Fisker Woes Continue as 75% of Workforce is Laid Off, Leading to Federal Lawsuit
The turbulent downward spiral that Fisker Automotive finds itself in continued this week as the automaker laid off three-quarters of its workforce, prompting a federal lawsuit filed by the departed employees.
On Friday, Fisker announced that its entire public relations team and others that account for 160 out of 210 total employees would be laid off at 8:00 AM that morning. The layoffs are the latest chapter in the beleaguered Fisker’s story, which began drawing public interest when co-founder and company namesake Henrik Fisker announced his departure on March 13, citing differences in opinion with management regarding business strategy. Then, Chinese automobile manufacturer Geely withdrew its bid to take over the company, leaving only the state-run Chinese conglomerate Dongfeng as a possible buyer. All of Fisker’s employees were furloughed for one week beginning March 25, and Fisker sought possible bankruptcy council by the law firm Kirkland & Ellis around the same time. The week ended with Dongfeng also withdrawing its bid for Fisker.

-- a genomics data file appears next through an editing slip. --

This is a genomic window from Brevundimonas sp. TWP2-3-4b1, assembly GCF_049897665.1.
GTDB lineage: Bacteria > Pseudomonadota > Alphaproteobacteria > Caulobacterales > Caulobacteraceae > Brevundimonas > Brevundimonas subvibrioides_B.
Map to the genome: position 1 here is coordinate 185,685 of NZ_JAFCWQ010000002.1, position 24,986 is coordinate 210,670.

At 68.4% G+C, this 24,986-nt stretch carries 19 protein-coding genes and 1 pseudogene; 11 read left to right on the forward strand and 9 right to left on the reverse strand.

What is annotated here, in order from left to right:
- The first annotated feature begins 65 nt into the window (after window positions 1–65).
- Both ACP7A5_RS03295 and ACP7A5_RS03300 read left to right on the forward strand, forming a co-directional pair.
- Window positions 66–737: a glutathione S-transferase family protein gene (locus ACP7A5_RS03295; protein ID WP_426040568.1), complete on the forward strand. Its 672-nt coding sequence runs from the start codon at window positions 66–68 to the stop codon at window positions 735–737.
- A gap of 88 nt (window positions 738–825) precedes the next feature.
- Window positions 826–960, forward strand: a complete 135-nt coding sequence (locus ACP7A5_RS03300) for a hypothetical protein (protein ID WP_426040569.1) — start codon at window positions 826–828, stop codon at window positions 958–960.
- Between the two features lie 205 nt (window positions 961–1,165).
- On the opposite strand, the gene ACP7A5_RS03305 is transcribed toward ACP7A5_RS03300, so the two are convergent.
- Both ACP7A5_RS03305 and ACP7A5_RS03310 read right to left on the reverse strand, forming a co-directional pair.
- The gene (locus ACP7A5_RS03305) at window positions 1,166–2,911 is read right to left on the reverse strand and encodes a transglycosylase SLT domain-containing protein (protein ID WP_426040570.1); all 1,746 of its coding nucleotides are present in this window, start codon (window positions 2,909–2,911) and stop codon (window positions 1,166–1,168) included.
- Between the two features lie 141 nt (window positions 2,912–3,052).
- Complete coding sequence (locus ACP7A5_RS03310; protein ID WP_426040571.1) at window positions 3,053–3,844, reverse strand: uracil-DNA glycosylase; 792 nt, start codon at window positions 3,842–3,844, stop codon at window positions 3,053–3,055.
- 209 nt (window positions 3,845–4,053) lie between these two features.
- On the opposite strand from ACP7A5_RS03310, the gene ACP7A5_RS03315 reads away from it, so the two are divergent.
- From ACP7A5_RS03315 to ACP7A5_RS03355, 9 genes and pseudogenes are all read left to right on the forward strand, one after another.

Only one day after the layoffs were announced, a lawsuit was filed by Outten & Golden LLP, with ex-Fisker employee Sven Etzelsberger named as plaintiff (the suit also seeks to be a class action lawsuit). The suit alleges that Fisker is in violation of the US Worker Adjustment Retraining Notification Act, which requires employers to give affected workers a 60-day notification in mass layoff situations. According to the suit, Fisker has also not given the affected former employees any sort of severance package that would cover lost wages during that 60 days. Automotive News admits that there are three exceptions to the 60-day rule, including being a faltering company, experiencing unforeseeable business circumstances, or being severely affected by a natural disaster.
Automotive News also reports that the remaining employees are made of executives and senior managers that will guide Fisker through its immediate future. Fisker may still sell off portions of its intellectual property if no other firms offer to buy the company. Fisker is due to repay part of its loan from the Department of Energy at the end of this month.